Proceeds benefit American Friends of Whistler
Based on 1,000 100-vertical feet, each worth $2.09
Since the inaugural Downhill Derelympics, no other Downhill Derelict is as decorated as myself, which is why your pledge for me is a pledge for winning and Whistler Adaptive. Heck, I have so much gold (as in gold medals), my nickname should be ‘El Dorado’ instead of ‘Bandit.’ Over the years, every other Downhill Derelict has been quoted saying, “If you want to go big, go Bandit.” I’m DJ Taylor and I support this message. #MakeSkiingGreatAgain
“If you are a Canadian resident and wish to receive a Canadian tax-receipt for your donation, please go to https://www.gifttool.com/donations/Donate?ID=1311&AID=545 and submit your one-time donation. Be sure to identify me in the “In Honour” field by typing “Downhill Derelicts - DJ Taylor”.
This year the Downhill Derelicts are teaming up with the Whistler Adaptive Sports Program, a non-profit group that supports sport for life by breaking down the financial, physical and social barriers for individuals with disabilities.
I’m asking you to sponsor my Downhill Derelympic Vertical Challenge campaign by pledging just 1-cent ($0.01) per 100-vertical feet I ski during the five-day ski-a-thon. I’m going to earn every penny we raise with sweat, grit, and I’m sure a few sore legs and feet by weeks’ end.
Our group has a goal this year of raising $7,500 which can sponsor up to seven athletes for an entire year or purchase a mono-sit-ski to make accessible the mountains and wonder that stokes our minds and humbles our souls. I’m hopeful that with your help and generosity, we can exceed this goal and share the wonder and beauty of alpine sports with those who would otherwise never experience it.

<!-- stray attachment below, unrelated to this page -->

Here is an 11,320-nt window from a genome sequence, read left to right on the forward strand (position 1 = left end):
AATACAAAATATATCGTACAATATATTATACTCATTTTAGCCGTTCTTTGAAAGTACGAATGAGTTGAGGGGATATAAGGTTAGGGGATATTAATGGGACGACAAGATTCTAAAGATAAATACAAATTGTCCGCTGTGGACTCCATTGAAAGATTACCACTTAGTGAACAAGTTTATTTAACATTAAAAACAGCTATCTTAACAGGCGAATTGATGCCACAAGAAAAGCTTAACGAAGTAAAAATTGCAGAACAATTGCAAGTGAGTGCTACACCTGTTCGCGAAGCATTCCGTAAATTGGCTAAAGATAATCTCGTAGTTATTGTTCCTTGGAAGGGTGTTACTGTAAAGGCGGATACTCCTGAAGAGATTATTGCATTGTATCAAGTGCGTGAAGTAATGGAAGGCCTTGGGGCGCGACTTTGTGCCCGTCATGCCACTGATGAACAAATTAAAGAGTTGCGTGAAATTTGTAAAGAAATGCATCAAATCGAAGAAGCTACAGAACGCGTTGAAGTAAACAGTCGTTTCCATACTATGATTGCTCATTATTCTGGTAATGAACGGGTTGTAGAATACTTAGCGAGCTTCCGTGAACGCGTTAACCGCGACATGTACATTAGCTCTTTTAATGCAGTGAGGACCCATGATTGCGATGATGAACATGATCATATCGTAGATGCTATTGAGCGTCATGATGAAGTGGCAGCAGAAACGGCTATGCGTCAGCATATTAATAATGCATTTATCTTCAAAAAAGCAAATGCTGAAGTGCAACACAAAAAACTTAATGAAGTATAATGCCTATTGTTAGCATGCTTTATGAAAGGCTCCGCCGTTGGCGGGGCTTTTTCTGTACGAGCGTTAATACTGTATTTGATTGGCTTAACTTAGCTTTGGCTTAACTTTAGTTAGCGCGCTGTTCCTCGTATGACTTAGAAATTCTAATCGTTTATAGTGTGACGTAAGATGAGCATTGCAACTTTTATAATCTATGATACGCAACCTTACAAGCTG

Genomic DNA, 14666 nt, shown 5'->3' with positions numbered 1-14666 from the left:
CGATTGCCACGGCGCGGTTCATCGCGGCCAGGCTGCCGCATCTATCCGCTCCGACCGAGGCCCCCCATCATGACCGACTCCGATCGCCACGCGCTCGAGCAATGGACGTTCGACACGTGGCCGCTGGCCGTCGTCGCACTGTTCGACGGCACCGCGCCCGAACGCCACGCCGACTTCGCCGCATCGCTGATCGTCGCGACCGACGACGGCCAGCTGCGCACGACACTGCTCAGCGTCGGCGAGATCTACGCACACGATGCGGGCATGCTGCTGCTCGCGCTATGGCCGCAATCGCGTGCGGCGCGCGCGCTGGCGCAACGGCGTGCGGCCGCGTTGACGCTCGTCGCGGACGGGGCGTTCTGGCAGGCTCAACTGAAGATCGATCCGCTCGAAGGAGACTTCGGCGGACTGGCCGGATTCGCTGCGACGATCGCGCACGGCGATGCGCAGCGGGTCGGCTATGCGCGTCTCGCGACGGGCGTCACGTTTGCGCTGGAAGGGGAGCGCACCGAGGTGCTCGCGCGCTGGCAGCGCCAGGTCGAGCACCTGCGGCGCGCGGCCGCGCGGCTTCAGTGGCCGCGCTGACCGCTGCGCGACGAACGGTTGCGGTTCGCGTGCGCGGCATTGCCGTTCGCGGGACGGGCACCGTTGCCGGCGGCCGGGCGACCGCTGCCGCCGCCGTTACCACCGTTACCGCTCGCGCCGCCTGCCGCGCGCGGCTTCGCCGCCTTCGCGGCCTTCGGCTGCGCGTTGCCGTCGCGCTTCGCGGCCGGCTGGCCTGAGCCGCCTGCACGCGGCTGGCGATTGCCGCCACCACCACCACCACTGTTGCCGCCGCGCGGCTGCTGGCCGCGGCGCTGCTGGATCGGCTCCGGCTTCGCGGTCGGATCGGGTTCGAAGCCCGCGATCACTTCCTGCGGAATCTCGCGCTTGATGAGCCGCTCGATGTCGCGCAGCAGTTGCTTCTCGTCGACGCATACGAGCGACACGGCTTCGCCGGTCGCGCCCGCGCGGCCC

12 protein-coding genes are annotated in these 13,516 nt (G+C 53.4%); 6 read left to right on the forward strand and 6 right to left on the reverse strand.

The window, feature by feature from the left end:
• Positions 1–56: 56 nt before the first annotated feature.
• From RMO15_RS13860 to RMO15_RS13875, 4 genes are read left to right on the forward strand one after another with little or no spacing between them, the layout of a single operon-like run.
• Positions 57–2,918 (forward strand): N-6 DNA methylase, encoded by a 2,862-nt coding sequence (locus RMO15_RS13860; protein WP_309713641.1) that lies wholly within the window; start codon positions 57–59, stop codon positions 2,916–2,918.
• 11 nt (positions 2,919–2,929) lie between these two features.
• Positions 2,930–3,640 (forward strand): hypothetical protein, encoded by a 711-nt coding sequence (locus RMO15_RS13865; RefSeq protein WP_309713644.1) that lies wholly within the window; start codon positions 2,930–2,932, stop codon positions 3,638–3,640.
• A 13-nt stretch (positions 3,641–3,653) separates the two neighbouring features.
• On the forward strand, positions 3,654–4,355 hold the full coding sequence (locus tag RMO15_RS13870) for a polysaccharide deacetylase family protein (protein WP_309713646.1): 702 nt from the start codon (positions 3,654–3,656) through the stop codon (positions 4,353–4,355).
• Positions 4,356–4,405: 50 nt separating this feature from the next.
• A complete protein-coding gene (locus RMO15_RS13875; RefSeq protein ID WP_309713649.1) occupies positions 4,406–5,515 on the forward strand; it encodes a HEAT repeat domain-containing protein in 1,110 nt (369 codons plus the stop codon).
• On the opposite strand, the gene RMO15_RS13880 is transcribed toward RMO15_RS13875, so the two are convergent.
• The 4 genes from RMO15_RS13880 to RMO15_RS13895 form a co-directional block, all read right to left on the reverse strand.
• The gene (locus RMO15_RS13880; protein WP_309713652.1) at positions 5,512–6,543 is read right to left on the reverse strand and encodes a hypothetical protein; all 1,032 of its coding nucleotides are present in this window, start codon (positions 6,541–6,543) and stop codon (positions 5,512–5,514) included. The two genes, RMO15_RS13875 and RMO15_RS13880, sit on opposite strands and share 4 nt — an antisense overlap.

The average vertical feet skied by participants last year was 100,000. At 1-cent per 100-vertical feet, that equals a total donation of just $10.00.* Do note that I’ll do all I can to meet and exceed my goals, but we’ll cap any individual participant at 200,000 vertical feet so you know what you’re signing up for.
Competitive sports and recreation teach important social and psychological skills for both children and adults alike. Competition teaches us how to set goals, learn at faster rates, manage our nerves, to bring our best efforts, and to have grace in both victory and defeat. In a very direct sense, competitive activities teach us how to live life better.
However, for over 620,000 US children under the age of 20 suffering from ambulatory disabilities, competitive sports and recreational activities are often inaccessible or unaffordable.
For over 15 years, Whistler Adaptive has allocated resources for equipment and volunteer training to work with a range of individuals suffering from disabilities. With a full range of programs, coaches, facilities and a great home base, Whistler Adaptive is committed to developing athletes at the grassroots level all the way to the podium while encouraging participation in sport for life. Whistler Adaptive is a registered 509(a) charity.
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This campaign benefits
Contributions made to this campaign are tax-deductible.View Website